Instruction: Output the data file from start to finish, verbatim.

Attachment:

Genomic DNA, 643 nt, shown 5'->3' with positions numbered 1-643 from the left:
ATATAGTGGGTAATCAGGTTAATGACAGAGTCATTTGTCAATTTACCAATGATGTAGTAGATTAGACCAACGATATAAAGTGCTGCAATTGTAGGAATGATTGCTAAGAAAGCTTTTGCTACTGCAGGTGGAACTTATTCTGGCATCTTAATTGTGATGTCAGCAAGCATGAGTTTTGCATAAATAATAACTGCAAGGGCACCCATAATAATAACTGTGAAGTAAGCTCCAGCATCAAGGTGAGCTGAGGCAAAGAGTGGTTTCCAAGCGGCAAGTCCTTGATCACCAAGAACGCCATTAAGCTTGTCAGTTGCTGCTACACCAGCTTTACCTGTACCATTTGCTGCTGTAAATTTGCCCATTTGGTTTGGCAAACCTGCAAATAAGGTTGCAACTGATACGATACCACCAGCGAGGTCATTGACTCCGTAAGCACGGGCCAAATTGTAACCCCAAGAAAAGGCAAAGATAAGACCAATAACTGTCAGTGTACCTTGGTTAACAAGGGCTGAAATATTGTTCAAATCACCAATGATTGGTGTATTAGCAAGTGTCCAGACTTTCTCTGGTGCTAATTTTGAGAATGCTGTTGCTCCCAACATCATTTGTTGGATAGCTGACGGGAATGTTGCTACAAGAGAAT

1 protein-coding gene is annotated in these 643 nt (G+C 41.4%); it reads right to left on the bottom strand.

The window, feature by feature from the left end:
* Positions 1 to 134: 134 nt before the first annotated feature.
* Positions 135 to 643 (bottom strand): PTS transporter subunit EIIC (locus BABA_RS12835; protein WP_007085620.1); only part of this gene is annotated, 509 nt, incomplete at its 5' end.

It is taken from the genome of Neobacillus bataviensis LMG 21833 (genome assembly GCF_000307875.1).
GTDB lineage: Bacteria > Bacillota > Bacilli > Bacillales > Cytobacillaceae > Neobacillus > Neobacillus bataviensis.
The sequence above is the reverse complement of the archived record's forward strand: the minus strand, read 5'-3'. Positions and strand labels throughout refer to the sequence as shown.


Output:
Genomic DNA, 643 nt, shown 5'->3' with positions numbered 1-643 from the left:
ATATAGTGGGTAATCAGGTTAATGACAGAGTCATTTGTCAATTTACCAATGATGTAGTAGATTAGACCAACGATATAAAGTGCTGCAATTGTAGGAATGATTGCTAAGAAAGCTTTTGCTACTGCAGGTGGAACTTATTCTGGCATCTTAATTGTGATGTCAGCAAGCATGAGTTTTGCATAAATAATAACTGCAAGGGCACCCATAATAATAACTGTGAAGTAAGCTCCAGCATCAAGGTGAGCTGAGGCAAAGAGTGGTTTCCAAGCGGCAAGTCCTTGATCACCAAGAACGCCATTAAGCTTGTCAGTTGCTGCTACACCAGCTTTACCTGTACCATTTGCTGCTGTAAATTTGCCCATTTGGTTTGGCAAACCTGCAAATAAGGTTGCAACTGATACGATACCACCAGCGAGGTCATTGACTCCGTAAGCACGGGCCAAATTGTAACCCCAAGAAAAGGCAAAGATAAGACCAATAACTGTCAGTGTACCTTGGTTAACAAGGGCTGAAATATTGTTCAAATCACCAATGATTGGTGTATTAGCAAGTGTCCAGACTTTCTCTGGTGCTAATTTTGAGAATGCTGTTGCTCCCAACATCATTTGTTGGATAGCTGACGGGAATGTTGCTACAAGAGAAT

1 protein-coding gene is annotated in these 643 nt (G+C 41.4%); it reads right to left on the bottom strand.

The window, feature by feature from the left end:
* Positions 1 to 134: 134 nt before the first annotated feature.
* Positions 135 to 643 (bottom strand): PTS transporter subunit EIIC (locus BABA_RS12835; protein WP_007085620.1); only part of this gene is annotated, 509 nt, incomplete at its 5' end.

It is taken from the genome of Neobacillus bataviensis LMG 21833 (genome assembly GCF_000307875.1).
GTDB lineage: Bacteria > Bacillota > Bacilli > Bacillales > Cytobacillaceae > Neobacillus > Neobacillus bataviensis.
The sequence above is the reverse complement of the archived record's forward strand: the minus strand, read 5'-3'. Positions and strand labels throughout refer to the sequence as shown.